Bishop, Randolf Calvo delivered the homily for the Jubilee Mass for 2012 this Trinity Sunday, noting how it is impossible to wrap our head around the idea that God is One, and at the same time Three. He related this is because we cannot relate to the triune nature of ourselves. A song lyric from our age came to mind, “One is the Loneliest Number,” Three Dog Night.
Structural Family Therapy is a system in counseling. There are three types of families, Clear, Rigid, and Diffuse. Clear families are healthy families with clearly defined units. They are individuals and communities within themselves. A rigid family emphasizes the individual, at the expense of family cohesion and communication. Diffuse families enmesh themselves. The emphasis is upon community. The individual is lost.
Bishop Calvo related from “One is the Loneliest Number.” “Two can be as bad as one,” if they become rigid, caving onto themselves, becoming selfish. Salvador Minuchin, developed the idea of the main family subunit, the husband and wife, and the children subunits. The family is a subsystem of society as a whole. There are subsystems for work, church, school, shopping, athletics, music, and dance, all parts of the society we function in everyday.
Brother Love’s Traveling Salvation Show teaches what society requires. “Now you got yourself two good hands and when your brother is troubled you got to reach out your one hand for him ‘Cause that’s what it’s there for. When your heart is troubled you got to reach out your other hand reach it out to the man up there ‘Cause that’s what he’s there for.” The family, like the individual, must have clear boundaries, not enmeshed into the rest of the world, but not rigid, unable to integrate into society.
One example is the HHS Mandate and our Universal Healthcare debate. For the conservatives, the corporation, a macroscopic family system, is an individual, rigid against the rest of the world. The rest of the world has no right to tell it how to spend its money or run its business. It has values and to the bad place for people who would infringe upon those values. The opposite extreme is the female, an individual, with the right to use her own body as she so chooses. She has rights and values, and to the bad place for the person who would infringe upon those right and values.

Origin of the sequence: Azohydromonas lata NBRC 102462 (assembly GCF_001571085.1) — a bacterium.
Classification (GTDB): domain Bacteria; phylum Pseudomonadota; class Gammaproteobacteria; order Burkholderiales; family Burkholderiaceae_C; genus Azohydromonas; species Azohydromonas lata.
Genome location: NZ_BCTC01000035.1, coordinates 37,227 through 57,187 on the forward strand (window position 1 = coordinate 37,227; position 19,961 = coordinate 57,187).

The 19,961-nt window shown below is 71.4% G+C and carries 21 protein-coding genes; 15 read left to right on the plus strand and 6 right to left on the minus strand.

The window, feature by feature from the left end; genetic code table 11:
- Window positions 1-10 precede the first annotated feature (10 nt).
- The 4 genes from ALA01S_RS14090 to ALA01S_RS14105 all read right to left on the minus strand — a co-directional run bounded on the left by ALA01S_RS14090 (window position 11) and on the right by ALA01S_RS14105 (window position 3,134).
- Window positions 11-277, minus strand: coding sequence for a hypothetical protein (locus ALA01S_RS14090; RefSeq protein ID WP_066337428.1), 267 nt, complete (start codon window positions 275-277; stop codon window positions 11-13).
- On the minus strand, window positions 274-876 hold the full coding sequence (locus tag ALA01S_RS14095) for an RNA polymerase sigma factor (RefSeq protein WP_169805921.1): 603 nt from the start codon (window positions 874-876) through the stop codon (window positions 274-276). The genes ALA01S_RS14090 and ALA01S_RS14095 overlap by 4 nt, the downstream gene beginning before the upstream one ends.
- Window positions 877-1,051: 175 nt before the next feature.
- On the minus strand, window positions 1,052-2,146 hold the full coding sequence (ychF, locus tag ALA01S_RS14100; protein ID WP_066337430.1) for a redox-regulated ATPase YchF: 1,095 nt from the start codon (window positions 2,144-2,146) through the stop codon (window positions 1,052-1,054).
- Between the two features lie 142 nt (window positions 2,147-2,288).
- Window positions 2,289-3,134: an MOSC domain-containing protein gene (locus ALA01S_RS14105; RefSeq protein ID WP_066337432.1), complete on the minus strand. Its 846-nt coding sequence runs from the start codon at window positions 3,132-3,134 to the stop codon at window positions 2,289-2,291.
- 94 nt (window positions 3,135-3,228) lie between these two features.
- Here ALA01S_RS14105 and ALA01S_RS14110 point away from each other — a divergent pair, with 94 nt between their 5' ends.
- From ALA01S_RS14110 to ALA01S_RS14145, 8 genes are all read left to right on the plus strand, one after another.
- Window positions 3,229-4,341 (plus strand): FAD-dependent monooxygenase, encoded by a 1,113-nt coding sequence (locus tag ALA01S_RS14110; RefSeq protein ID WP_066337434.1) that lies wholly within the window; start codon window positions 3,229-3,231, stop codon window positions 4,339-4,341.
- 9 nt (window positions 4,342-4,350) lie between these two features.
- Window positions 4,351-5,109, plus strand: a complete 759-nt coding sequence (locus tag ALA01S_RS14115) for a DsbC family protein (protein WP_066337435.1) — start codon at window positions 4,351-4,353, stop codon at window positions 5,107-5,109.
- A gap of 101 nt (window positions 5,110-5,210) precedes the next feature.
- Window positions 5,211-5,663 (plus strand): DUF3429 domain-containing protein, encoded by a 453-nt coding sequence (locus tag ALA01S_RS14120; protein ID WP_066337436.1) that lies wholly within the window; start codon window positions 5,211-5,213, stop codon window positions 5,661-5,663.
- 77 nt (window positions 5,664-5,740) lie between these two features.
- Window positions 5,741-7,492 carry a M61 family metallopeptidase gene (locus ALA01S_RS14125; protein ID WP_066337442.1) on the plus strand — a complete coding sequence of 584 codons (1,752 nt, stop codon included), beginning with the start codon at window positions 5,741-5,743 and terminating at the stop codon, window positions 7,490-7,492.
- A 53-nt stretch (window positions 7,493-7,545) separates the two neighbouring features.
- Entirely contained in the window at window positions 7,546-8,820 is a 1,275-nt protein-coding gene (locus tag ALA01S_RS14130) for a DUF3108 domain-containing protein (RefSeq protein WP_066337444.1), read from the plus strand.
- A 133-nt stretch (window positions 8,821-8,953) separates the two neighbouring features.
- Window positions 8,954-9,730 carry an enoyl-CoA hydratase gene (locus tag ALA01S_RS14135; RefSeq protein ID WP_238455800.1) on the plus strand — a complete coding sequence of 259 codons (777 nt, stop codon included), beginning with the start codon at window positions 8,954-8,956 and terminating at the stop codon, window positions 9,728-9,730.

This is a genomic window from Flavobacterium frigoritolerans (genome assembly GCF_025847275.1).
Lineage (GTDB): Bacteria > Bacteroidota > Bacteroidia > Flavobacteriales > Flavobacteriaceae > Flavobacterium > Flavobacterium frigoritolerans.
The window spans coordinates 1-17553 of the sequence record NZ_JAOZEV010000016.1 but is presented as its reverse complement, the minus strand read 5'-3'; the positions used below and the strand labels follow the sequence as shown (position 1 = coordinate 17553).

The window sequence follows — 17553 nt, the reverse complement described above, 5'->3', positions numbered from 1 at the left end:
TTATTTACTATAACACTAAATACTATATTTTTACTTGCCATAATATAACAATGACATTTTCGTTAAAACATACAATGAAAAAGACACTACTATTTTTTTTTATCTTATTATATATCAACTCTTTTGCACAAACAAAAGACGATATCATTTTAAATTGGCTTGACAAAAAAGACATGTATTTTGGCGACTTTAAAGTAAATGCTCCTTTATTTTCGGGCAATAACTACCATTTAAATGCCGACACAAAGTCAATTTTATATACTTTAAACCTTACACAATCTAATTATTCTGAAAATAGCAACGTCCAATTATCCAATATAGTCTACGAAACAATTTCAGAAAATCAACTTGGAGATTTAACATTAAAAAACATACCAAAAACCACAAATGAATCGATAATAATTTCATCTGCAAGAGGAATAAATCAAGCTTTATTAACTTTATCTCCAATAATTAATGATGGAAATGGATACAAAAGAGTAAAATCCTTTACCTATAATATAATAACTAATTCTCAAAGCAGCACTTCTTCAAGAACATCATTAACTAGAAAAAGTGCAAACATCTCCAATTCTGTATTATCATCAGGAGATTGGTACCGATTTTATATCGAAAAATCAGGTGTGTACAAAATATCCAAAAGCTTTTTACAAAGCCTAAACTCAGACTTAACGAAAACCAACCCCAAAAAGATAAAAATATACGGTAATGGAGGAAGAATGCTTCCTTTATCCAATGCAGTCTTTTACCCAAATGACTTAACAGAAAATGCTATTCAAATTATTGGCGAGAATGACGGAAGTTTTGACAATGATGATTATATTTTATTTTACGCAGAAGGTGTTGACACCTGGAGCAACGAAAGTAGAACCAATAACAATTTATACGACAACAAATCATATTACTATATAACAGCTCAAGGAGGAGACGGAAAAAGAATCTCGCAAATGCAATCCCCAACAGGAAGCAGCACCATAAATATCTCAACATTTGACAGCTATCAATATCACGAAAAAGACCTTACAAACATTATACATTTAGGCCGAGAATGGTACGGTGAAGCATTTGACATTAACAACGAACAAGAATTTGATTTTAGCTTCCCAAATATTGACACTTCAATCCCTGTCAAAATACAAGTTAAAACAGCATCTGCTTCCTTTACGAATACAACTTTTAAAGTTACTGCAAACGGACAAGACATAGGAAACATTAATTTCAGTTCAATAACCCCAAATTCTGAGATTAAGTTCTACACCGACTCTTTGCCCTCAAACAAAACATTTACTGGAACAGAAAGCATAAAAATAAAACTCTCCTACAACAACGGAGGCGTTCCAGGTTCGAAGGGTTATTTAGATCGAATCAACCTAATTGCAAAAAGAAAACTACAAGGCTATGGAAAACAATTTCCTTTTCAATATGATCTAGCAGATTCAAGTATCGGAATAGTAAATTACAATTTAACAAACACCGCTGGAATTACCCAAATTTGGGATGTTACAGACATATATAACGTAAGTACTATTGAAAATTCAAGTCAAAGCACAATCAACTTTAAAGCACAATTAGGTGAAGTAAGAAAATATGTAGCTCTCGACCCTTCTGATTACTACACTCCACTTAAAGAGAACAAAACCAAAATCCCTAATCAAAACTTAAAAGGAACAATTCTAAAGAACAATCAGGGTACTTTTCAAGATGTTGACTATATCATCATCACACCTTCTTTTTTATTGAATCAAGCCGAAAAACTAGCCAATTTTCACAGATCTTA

Both sides are wrong. We are all individuals and at the same time members of the communities in which we live. Erik Erickson developed the central processes individuals and groups must grow through and in order.
We must learn to trust, in order to develop autonomy. Only after this are we ready to channel our unfocused energy into the world. Ericson called this initiative. In our terrible twos we learned, our right and obligation to autonomy and initiative. These be damned, we still lived with the baby gate, the electrical socket protectors and the locks on the kitchen cabinet with the cleaning supplies.
We can only recognize the autonomy and the initiative of others, including our opponents in the healthcare debate, when we trust them as members of our society, sometimes in spite of the evidence. We must also recognize our own autonomy, as Catholics, and our obligation to initiative, “When your sister is troubled reaching out our hand for her ‘Cause that’s what it’s there for. When our heart is troubled we reach out our other hand to the man up there ‘Cause that’s what he’s there for.”
Only then can we become an industrious, vibrant society. We cannot understand God, One, and Three, Father, Son, and Holy Spirit, if we cannot understand ourselves, one in three, father, mother, and children. Where do the rights of the individual end and the obligations of society begin? At our Jubilee Mass were 89 couples with 2914 cumulative years between us. The average couple has worked this individual in society thing in their families for 32.74 years. We can solve this family versus individual thing, or we can debate this thing for the next forty years, with no resolution, as we have for the past forty years. The choice is ours.